This chapter discusses supporting notebooks, tablets, and PDAs. The objectives important to this chapter are:
The terms notebook and laptop computer mean the same thing, a portable computer that opens like a clamshell to show its built in screen and keyboard. The term laptop is inaccurate in some cases due to the heat that some models produce: no one would keep a device that hot on their lap for long. The text prefers the term notebook, so these notes will use the same term.
Notebooks typically cost more than desktop PCs with the same capabilities. Their parts are smaller, and harder to service due to the compact size of the case. Some notebooks are not meant for changes or upgrades by users, while others have modular components like hard drives, CD drives, and DVD drives that can be swapped out for each other.
Differences between notebooks and desktops:
The text offers some advice about information to gather before calling for technical support on a notebook. The same advice applies to desktop computers:
When servicing computer equipment, you should check the paper or electronic manuals supplied by the manufacturer. These may be available to you in a book, on non-volatile media, or on the manufacturer's web site. Servicing notebooks is particularly challenging, since the components used may be different from what you are used to seeing in a desktop, and because the case of a notebook is so tightly packed with components.
When upgrading the operating system on a notebook, make sure you will have drivers in the new operating system for all of your components. Obtaining the upgrade software from the notebook's manufacturer makes this upgrade more likely to work.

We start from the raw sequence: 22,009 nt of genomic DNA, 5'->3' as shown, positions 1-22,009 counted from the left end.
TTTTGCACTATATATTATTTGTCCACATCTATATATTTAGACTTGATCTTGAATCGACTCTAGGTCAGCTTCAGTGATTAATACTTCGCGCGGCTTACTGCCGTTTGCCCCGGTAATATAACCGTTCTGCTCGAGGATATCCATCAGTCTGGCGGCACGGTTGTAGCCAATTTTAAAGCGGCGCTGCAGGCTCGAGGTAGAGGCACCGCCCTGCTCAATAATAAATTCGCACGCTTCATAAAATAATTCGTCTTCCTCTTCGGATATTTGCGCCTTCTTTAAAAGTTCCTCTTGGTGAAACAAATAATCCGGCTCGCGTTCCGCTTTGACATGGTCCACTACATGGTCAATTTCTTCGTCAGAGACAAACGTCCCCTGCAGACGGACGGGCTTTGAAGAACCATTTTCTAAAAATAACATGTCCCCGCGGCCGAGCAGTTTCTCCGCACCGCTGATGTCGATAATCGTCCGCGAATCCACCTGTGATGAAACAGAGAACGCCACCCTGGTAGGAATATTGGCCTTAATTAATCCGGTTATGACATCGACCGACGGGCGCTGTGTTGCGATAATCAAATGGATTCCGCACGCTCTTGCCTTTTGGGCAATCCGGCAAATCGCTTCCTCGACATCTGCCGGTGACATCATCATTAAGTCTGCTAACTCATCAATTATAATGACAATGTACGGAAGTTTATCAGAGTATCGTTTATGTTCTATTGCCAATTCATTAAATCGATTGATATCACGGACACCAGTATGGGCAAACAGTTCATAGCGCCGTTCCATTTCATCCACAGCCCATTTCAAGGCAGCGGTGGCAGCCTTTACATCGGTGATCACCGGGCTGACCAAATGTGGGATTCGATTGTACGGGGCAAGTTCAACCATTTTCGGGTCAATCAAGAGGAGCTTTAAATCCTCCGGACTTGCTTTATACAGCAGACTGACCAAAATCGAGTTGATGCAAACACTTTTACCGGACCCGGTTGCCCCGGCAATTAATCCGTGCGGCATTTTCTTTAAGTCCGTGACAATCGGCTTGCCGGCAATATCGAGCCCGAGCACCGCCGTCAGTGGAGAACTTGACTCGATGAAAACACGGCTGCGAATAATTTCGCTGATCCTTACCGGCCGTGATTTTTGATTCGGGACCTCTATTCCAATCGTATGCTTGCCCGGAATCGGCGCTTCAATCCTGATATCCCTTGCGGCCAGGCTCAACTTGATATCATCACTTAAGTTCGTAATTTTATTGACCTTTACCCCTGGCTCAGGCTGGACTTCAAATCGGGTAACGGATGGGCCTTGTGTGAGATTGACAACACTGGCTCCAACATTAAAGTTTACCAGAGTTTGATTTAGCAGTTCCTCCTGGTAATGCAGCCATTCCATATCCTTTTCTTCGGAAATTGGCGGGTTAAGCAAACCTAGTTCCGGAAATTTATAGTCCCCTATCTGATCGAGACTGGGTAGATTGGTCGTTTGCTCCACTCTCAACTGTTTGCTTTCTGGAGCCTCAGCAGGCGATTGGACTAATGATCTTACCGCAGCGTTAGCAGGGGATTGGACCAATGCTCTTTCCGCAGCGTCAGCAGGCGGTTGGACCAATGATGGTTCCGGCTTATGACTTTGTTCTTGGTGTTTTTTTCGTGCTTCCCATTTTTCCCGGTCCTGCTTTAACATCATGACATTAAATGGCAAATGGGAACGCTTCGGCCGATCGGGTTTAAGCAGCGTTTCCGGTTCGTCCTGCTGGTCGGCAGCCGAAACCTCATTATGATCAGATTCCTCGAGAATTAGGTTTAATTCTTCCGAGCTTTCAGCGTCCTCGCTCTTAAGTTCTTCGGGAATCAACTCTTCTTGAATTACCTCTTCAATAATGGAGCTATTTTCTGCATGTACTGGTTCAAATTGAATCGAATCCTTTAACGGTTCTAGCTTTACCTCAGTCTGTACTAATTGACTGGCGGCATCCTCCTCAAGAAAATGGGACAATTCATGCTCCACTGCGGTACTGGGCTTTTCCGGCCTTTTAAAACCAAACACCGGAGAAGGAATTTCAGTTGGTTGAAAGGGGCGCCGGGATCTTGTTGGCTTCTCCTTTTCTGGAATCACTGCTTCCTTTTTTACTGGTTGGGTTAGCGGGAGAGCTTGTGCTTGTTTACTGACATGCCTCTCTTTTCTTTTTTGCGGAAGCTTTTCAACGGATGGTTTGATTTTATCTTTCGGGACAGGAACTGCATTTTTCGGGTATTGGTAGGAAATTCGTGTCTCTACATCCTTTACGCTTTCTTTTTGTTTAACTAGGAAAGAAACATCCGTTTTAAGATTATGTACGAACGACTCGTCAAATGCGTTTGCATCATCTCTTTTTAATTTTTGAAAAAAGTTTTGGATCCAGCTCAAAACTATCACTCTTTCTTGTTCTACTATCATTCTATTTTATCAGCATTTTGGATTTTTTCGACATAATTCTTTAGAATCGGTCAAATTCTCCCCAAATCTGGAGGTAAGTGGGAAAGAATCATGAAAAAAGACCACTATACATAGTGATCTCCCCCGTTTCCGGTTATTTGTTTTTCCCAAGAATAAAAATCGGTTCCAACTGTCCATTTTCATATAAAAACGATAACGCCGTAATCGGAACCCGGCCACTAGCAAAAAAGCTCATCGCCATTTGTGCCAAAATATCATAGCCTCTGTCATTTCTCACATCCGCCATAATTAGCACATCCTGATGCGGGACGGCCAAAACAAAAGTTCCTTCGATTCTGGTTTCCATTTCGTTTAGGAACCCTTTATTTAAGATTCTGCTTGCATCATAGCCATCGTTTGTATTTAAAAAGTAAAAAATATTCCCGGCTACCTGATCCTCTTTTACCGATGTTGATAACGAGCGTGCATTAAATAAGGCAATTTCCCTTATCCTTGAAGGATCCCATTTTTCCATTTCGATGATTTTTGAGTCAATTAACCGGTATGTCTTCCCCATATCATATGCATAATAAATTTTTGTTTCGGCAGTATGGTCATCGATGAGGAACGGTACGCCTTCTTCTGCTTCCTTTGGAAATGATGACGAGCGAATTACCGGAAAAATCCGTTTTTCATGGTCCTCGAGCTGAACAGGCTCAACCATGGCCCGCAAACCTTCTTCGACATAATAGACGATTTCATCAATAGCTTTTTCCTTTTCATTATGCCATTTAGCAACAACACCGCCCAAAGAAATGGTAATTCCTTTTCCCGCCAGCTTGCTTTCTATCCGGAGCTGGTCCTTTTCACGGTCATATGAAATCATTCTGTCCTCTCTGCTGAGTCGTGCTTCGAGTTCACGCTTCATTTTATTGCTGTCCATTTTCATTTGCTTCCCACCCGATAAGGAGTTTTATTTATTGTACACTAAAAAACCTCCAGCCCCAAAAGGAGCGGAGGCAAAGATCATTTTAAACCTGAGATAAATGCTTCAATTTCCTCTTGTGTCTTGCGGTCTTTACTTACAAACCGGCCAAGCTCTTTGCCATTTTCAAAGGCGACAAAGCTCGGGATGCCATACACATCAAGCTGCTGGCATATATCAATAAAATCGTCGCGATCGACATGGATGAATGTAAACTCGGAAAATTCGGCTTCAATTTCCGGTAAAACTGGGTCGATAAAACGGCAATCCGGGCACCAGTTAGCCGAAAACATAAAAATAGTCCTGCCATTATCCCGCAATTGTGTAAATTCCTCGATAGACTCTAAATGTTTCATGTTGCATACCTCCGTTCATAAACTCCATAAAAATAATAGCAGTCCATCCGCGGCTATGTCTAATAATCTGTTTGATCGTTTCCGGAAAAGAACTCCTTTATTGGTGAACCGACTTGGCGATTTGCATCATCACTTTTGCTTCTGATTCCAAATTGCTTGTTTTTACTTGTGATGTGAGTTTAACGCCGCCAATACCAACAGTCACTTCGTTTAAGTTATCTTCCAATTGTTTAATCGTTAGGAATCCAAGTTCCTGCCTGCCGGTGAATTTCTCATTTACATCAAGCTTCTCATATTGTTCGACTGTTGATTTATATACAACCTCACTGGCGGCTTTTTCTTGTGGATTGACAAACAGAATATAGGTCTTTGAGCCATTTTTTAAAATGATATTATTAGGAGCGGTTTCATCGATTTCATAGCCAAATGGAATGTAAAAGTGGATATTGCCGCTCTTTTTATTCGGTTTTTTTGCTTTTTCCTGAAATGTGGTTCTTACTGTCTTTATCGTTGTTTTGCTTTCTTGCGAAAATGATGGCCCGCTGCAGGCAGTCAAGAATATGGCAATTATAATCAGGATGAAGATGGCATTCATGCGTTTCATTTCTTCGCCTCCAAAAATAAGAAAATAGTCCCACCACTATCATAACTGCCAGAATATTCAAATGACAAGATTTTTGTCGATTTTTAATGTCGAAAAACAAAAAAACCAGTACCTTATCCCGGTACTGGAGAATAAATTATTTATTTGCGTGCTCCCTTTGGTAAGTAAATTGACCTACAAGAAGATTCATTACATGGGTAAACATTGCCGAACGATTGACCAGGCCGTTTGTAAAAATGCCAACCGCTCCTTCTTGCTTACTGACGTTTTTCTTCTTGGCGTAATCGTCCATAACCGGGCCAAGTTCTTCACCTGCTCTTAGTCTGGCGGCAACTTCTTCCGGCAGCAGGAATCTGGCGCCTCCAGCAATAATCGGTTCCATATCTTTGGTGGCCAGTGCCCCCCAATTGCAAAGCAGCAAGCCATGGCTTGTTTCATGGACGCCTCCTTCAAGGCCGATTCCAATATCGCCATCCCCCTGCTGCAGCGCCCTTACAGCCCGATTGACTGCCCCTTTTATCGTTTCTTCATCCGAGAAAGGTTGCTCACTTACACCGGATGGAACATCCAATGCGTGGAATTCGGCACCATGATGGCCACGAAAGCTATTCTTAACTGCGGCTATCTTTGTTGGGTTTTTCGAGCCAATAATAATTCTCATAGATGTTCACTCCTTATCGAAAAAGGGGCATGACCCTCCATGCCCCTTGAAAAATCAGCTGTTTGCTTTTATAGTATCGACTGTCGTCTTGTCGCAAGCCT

Batteries come in several types, but they have some features in common. Types include Nickel Cadmium (NiCad), Nickel Metal Hydride (NiMH), and Lithium Ion (LIon). Advice that applies to them:
Power management is an excellent concept which is not often used. The text details how to configure power management on Windows XP and 2000. Hibernation mode is recommended by the text for saving battery power. It is meant to engage when a specific event takes place, such as closing the lid of the notebook while it is running. In practice, I have seen this mode fail more often than not. Some notebooks do not comply with the intention of saving a state, going down, and coming back up to the same state, but simply lock up when you try to wake them. Hibernation is something you can try with a notebook, but do not assume it will work.
You should keep notebooks away from extreme temperatures (don't freeze it, don't melt it), avoid direct sunlight on the screen, avoid electrostatic discharge, use only batteries and power chargers approved by the manufacturer.
Security precautions for a notebook should be stricter than those for a desktop computer, simply because the notebook is meant to be portable. Many notebooks are stolen in airports, so be particularly careful when traveling.
Notebooks may have PC Card slots, as noted above, and may also have USB ports, IEEE 1394 ports, or SCSI connectors. PC Card slots come in three types called Type I, II, and III. Type I cards are the thinnest, and Type III cards are the thickest. For notebooks that do not have standard network connectors, a PC Card adapter that offers an Ethernet port is often used. This type of card may have a port that pops out, or it may require an adapter to connect between the card and the Ethernet cable. In the picture on the right, the small connector at the top of the picture attaches to the card, and the large connector at the bottom contains the RJ-45 port.